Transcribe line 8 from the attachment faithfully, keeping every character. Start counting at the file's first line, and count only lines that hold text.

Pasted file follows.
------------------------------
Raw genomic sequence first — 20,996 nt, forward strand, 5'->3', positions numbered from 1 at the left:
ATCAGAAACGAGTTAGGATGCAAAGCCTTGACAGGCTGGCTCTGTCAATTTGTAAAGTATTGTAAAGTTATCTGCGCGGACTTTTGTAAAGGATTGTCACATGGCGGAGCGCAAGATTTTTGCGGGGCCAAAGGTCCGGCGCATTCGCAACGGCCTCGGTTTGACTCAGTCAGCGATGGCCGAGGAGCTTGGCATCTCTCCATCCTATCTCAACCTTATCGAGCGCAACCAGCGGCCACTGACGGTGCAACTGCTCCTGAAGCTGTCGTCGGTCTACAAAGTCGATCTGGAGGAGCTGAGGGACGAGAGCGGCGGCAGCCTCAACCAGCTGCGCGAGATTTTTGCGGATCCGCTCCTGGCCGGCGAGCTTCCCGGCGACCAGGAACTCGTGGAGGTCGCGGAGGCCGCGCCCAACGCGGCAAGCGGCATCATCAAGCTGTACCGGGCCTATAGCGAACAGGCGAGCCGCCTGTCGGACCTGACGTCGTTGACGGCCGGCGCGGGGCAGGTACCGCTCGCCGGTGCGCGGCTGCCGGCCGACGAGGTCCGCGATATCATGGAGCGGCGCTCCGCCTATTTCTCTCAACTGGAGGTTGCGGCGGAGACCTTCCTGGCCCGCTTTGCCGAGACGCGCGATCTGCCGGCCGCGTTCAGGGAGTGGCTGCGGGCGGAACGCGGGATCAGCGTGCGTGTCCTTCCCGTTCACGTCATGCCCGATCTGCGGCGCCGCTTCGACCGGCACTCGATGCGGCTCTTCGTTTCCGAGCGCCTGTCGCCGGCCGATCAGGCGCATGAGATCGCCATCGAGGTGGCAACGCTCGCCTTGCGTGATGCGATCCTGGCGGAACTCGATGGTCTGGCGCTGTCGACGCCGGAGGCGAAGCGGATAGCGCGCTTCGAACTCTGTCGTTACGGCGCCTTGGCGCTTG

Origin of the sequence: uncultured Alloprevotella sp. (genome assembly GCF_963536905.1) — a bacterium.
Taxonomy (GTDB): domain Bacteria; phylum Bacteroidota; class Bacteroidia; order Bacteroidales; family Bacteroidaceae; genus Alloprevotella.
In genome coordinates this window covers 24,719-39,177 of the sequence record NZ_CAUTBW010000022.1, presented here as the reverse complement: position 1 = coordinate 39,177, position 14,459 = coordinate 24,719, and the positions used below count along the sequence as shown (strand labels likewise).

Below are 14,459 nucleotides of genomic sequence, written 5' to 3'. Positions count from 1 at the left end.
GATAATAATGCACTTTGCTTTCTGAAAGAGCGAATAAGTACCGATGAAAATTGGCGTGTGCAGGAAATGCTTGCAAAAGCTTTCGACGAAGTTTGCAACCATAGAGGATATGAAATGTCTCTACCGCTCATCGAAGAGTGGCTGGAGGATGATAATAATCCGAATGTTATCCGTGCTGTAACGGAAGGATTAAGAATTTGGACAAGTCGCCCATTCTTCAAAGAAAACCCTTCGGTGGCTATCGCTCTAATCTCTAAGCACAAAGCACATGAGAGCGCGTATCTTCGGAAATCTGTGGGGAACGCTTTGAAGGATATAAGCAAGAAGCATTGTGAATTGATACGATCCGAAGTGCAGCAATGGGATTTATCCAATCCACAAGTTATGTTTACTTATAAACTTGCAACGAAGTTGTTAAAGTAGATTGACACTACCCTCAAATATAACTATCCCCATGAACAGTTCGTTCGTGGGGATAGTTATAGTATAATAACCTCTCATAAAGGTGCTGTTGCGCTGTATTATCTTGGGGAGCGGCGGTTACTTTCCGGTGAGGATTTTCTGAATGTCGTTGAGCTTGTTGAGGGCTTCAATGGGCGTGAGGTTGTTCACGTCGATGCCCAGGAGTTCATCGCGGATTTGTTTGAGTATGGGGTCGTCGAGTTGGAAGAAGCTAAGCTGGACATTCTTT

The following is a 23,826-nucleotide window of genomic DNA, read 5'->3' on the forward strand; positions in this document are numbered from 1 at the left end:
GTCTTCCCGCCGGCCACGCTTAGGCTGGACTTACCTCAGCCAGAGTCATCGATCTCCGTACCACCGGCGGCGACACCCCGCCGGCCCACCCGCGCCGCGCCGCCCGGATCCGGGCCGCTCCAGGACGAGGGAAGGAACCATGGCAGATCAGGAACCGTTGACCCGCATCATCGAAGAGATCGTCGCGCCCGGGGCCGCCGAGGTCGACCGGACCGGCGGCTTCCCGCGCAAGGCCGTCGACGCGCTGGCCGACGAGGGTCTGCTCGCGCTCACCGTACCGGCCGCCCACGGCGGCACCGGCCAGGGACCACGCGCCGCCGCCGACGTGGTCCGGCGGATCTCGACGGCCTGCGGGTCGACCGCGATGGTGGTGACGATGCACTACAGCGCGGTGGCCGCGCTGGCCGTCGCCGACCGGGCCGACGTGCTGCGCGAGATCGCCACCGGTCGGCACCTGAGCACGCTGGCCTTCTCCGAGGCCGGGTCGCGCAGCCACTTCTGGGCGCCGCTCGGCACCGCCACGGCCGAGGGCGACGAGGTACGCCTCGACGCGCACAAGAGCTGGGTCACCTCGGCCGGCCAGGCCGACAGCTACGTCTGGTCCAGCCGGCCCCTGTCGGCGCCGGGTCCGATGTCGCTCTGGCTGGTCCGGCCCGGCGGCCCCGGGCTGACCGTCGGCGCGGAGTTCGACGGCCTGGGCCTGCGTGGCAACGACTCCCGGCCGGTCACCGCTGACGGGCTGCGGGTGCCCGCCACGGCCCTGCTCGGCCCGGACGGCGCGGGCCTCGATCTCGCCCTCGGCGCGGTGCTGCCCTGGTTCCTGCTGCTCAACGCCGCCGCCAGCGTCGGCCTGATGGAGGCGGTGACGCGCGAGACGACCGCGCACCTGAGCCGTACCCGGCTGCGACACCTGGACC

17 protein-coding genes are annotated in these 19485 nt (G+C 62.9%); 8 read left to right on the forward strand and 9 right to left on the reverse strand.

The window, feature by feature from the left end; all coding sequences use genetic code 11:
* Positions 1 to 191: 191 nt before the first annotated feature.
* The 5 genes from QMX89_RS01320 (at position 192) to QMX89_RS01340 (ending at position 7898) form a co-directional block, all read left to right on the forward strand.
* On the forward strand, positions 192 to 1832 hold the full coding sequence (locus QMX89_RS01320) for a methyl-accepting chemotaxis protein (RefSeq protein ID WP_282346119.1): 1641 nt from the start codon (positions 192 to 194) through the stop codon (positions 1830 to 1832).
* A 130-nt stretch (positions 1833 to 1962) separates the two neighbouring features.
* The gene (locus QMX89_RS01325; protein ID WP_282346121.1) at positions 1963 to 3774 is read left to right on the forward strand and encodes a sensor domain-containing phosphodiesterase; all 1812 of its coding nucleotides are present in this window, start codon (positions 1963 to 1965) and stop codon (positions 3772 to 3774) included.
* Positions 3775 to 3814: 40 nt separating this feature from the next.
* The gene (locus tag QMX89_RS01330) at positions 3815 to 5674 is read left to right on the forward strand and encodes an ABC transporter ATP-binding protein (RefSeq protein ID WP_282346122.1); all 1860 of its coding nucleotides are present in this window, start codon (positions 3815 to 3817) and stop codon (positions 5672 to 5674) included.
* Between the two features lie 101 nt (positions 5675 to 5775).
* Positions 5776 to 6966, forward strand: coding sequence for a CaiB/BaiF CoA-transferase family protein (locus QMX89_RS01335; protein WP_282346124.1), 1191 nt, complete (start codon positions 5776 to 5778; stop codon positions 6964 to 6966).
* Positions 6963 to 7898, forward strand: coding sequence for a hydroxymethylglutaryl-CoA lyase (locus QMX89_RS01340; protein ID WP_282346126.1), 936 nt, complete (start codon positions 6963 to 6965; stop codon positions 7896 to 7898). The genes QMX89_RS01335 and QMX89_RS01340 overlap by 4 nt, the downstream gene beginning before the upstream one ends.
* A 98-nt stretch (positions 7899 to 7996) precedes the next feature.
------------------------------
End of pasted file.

The following is a 23,826-nucleotide window of genomic DNA, read 5'->3' on the forward strand; positions in this document are numbered from 1 at the left end: